By Madhur Kumar Jain, Senior Vice President and Global Head of Solution Consulting, SunTec Group
Customers today expect the same experience and convenience that they can get online from any marketplace to be delivered from their bank too. They want to plan, compare, assess and then only purchase what is a hyper-personalised offering for them, rather than take up any standardised product or service from the bank. With Open Banking and an API driven ecosystem, this is slowly becoming feasible and the banks are increasingly collaborating with fintechs, independent developers and non-financial lifestyle institutions like restaurants, retail outlets, etc. to make the move towards making Banking as a Service (BaaS) a reality, sooner than later.
Since the entry into the financial services industry of Big Tech companies, such as Google, Amazon, Facebook and Apple, the focus on revolutionising the customer experience has never been so great for banks. But to truly compete with Big Tech companies/non-traditional competitors, banks must be able make the transition from providing a banking service to truly owning the customer value chain experience – including, offering Empathic banking and humanising the banking experience.
Banking, as it was traditionally envisaged, was supposed to be a service. However, over time, banks have become more internally focused, looking out for their own needs and pushing their own products to their customers, regardless of whether that product meets the needs of the customer or not. By focusing on their profits first, banks have forgotten that each customer has unique and individual requirements. As we enter a new decade, and beyond, banks must consider the needs of the customer more deeply and look outside of its own products in order to offer BaaS and put the customer first.
Collaboration in banking equals choice
Banking has become a commodity marketplace and as a result, banks are restricted by the products that they manufacture, leaving the customer with little choice but the products on offer from their own bank. But if banking was really a service then banks should be able to work with other providers to give the customer what they desire. If banks can work with two or three other service providers as a BaaS provider, the choice to customers is greater, and the customer is more likely to be provided with the right solution for them.
Over the last few years, we have seen non-traditional players, like Amazon, entering the banking space and trying to build customer ownership by working with different banking providers. There is an opportunity to work together and collaborate to take advantage of each other’s strengths rather than just compete. The fact that consumers’ trust the banks to handle their financial data, their ubiquitous presence and industry expertise provides banks a good opportunity to collaborate with Big Techs which have expertise in handling big data, AI, analytics and building customer centricity.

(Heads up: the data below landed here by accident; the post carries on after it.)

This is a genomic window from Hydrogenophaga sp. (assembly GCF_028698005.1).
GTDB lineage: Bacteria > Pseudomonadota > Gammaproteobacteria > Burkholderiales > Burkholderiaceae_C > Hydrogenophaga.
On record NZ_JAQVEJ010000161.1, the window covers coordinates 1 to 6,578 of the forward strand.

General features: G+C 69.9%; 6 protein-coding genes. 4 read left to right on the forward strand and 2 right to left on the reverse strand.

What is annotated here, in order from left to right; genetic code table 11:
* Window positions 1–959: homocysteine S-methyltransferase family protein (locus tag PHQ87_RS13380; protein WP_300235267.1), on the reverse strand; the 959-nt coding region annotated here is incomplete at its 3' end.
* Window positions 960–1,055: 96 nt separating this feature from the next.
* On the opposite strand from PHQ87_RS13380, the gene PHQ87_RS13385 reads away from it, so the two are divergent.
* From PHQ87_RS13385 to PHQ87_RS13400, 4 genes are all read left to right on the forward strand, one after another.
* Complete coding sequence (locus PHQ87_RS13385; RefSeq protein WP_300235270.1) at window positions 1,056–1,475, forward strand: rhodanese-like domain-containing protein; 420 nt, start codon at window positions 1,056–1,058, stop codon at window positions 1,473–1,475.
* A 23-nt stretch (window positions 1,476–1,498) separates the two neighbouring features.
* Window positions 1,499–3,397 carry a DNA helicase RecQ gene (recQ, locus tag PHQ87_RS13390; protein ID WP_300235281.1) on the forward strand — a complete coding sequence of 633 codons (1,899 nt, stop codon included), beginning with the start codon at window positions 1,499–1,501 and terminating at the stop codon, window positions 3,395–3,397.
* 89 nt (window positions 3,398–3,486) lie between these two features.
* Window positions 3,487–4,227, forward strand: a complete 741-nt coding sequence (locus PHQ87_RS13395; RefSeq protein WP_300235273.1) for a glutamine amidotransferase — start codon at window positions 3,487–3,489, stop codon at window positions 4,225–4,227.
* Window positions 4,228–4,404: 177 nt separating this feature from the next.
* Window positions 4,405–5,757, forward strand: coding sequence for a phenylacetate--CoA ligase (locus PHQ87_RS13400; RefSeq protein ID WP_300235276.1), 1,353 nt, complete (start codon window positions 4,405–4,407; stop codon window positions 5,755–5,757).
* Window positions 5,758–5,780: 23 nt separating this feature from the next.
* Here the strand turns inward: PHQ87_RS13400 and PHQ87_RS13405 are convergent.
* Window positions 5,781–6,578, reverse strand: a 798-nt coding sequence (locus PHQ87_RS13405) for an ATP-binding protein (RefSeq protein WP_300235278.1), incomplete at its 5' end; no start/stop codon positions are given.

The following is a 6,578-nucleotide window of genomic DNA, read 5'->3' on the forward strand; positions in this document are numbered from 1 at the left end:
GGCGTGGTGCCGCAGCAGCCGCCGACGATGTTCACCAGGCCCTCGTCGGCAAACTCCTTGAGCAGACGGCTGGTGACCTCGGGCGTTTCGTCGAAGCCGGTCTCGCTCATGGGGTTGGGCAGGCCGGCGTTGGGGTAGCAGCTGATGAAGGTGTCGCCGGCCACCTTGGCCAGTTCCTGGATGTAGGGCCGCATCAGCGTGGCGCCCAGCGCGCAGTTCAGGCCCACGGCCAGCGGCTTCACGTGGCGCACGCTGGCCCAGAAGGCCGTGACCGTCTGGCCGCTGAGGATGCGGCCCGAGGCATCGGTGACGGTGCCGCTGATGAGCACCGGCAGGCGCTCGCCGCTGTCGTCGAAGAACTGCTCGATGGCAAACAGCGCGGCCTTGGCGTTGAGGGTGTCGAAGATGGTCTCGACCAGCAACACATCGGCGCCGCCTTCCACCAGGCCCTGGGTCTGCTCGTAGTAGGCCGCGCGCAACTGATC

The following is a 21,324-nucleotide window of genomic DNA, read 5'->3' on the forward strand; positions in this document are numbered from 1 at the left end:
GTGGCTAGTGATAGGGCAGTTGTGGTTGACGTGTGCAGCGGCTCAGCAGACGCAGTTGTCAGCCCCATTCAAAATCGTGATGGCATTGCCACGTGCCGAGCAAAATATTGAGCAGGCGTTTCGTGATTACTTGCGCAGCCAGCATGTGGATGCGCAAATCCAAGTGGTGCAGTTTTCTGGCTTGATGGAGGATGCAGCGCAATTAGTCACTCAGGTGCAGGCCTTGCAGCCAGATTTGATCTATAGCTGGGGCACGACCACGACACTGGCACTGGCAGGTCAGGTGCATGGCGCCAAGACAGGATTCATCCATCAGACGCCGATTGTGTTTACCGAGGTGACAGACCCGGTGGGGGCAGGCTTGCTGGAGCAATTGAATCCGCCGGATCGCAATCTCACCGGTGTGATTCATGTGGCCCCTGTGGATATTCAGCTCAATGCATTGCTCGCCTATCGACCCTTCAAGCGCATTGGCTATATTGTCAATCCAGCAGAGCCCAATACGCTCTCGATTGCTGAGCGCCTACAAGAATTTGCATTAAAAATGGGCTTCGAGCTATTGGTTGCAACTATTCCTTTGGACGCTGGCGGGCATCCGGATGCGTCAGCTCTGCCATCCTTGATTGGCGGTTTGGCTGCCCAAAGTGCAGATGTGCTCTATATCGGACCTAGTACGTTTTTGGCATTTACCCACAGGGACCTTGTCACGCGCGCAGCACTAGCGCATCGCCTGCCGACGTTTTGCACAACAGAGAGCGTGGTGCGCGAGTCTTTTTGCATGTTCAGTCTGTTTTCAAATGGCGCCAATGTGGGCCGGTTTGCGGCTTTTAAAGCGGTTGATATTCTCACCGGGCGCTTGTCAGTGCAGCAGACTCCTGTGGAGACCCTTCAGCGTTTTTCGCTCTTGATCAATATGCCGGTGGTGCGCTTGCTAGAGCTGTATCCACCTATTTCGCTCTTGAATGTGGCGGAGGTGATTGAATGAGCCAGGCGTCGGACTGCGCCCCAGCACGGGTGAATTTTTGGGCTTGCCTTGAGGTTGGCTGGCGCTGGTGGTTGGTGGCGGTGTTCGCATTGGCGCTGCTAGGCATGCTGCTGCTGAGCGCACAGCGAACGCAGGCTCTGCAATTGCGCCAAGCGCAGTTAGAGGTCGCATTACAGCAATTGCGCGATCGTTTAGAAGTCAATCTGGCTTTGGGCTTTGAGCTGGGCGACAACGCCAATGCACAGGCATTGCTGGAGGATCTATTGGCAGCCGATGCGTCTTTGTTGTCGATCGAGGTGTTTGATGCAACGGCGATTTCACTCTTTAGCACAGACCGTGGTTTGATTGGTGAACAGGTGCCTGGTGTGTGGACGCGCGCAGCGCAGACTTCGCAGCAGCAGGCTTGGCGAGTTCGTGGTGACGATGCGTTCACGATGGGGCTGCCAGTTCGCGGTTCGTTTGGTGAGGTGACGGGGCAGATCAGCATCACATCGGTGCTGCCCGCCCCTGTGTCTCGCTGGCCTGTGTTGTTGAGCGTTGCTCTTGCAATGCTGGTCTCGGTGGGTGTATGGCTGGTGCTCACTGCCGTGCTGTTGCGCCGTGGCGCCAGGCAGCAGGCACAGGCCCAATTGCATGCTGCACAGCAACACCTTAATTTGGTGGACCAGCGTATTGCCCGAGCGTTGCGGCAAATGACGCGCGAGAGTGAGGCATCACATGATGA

Although this creates additional layers, bringing in an extra layer of technology, would not dramatically increase the cost. If a bank becomes a BaaS provider, there is no significant additional complexity but its portfolio gets larger with products from traditional and non-traditional providers. Plus, if you are an independent BaaS provider, you will also have your own products being sold to other parties; in effect, you are not shifting far from today’s existing model but that model becomes ubiquitous. In fact, bringing this together provides a holistic solution to the customer, which will reduce the cost of service to customers.
Delivering an optimal enhanced customer experience
BaaS has another important component – empathic banking. The bank manager of yesteryear need not be a thing of the past; imagine a digital bank manager being able to give a customer exactly what they want. For example, customers are never looking for a mortgage, they are looking to buy a house. Empathic banking takes this to the next level by allowing the bank to slip in under the radar to make sure the customer gets both the product and service they need to make these life choices – the bank is simply there to assist the customer to buy the house.
The question remains, are customers getting what they need from their bank?
Undoubtedly, companies and consumers are the ones who will decide the future of BaaS. As the new decade begins, banks will need to accelerate their digital transformation and deliver the optimal enhanced customer experience – without the need to replace costly legacy systems.
Ultimately, banks need to show more empathic understanding of their customers and their real needs. As organisations, they have spent money, time and effort to make customer interaction more efficient and seamless across different channels. Now is the time for these banks to look at investing in how they can work with their customer to ensure that the customer’s personal choice is being met. They have the intelligence on the customer; the means of interacting with the customer and the capability to put it all together. Working with third party providers will allow banks to become a truly open organisation and offer very specific customised solutions to the customer as well as the benefit of having a dynamic portfolio that can be offered to the customer and the market – a win/win situation for both the parties.